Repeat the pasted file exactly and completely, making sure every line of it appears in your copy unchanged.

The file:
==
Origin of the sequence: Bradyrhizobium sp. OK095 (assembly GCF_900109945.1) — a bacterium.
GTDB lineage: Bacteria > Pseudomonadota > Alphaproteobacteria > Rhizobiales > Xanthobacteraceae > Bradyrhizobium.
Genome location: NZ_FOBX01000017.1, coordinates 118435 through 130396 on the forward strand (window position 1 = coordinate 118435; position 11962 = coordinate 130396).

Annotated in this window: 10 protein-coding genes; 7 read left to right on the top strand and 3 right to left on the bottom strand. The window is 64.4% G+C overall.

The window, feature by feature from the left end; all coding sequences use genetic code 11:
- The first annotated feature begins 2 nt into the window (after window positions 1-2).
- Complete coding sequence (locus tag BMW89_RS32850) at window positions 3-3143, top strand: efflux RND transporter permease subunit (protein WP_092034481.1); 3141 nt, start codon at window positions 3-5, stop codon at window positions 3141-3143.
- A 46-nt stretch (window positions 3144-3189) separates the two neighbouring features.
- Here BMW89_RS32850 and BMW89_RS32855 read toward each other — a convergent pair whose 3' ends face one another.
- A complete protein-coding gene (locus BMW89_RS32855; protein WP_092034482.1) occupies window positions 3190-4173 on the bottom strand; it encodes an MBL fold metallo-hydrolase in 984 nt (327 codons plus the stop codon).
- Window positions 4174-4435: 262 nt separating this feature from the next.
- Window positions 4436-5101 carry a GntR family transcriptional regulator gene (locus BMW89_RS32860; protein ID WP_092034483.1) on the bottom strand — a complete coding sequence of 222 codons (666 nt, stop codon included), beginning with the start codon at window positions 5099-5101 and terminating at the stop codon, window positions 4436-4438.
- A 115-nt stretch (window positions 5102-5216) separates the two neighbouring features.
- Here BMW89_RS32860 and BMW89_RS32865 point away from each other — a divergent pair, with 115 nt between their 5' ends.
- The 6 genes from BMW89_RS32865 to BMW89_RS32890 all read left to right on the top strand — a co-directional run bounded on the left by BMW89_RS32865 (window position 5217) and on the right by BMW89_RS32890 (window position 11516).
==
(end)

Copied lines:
Origin of the sequence: Bradyrhizobium sp. OK095 (assembly GCF_900109945.1) — a bacterium.
GTDB lineage: Bacteria > Pseudomonadota > Alphaproteobacteria > Rhizobiales > Xanthobacteraceae > Bradyrhizobium.
Genome location: NZ_FOBX01000017.1, coordinates 118435 through 130396 on the forward strand (window position 1 = coordinate 118435; position 11962 = coordinate 130396).

Annotated in this window: 10 protein-coding genes; 7 read left to right on the top strand and 3 right to left on the bottom strand. The window is 64.4% G+C overall.

The window, feature by feature from the left end; all coding sequences use genetic code 11:
- The first annotated feature begins 2 nt into the window (after window positions 1-2).
- Complete coding sequence (locus tag BMW89_RS32850) at window positions 3-3143, top strand: efflux RND transporter permease subunit (protein WP_092034481.1); 3141 nt, start codon at window positions 3-5, stop codon at window positions 3141-3143.
- A 46-nt stretch (window positions 3144-3189) separates the two neighbouring features.
- Here BMW89_RS32850 and BMW89_RS32855 read toward each other — a convergent pair whose 3' ends face one another.
- A complete protein-coding gene (locus BMW89_RS32855; protein WP_092034482.1) occupies window positions 3190-4173 on the bottom strand; it encodes an MBL fold metallo-hydrolase in 984 nt (327 codons plus the stop codon).
- Window positions 4174-4435: 262 nt separating this feature from the next.
- Window positions 4436-5101 carry a GntR family transcriptional regulator gene (locus BMW89_RS32860; protein ID WP_092034483.1) on the bottom strand — a complete coding sequence of 222 codons (666 nt, stop codon included), beginning with the start codon at window positions 5099-5101 and terminating at the stop codon, window positions 4436-4438.
- A 115-nt stretch (window positions 5102-5216) separates the two neighbouring features.
- Here BMW89_RS32860 and BMW89_RS32865 point away from each other — a divergent pair, with 115 nt between their 5' ends.
- The 6 genes from BMW89_RS32865 to BMW89_RS32890 all read left to right on the top strand — a co-directional run bounded on the left by BMW89_RS32865 (window position 5217) and on the right by BMW89_RS32890 (window position 11516).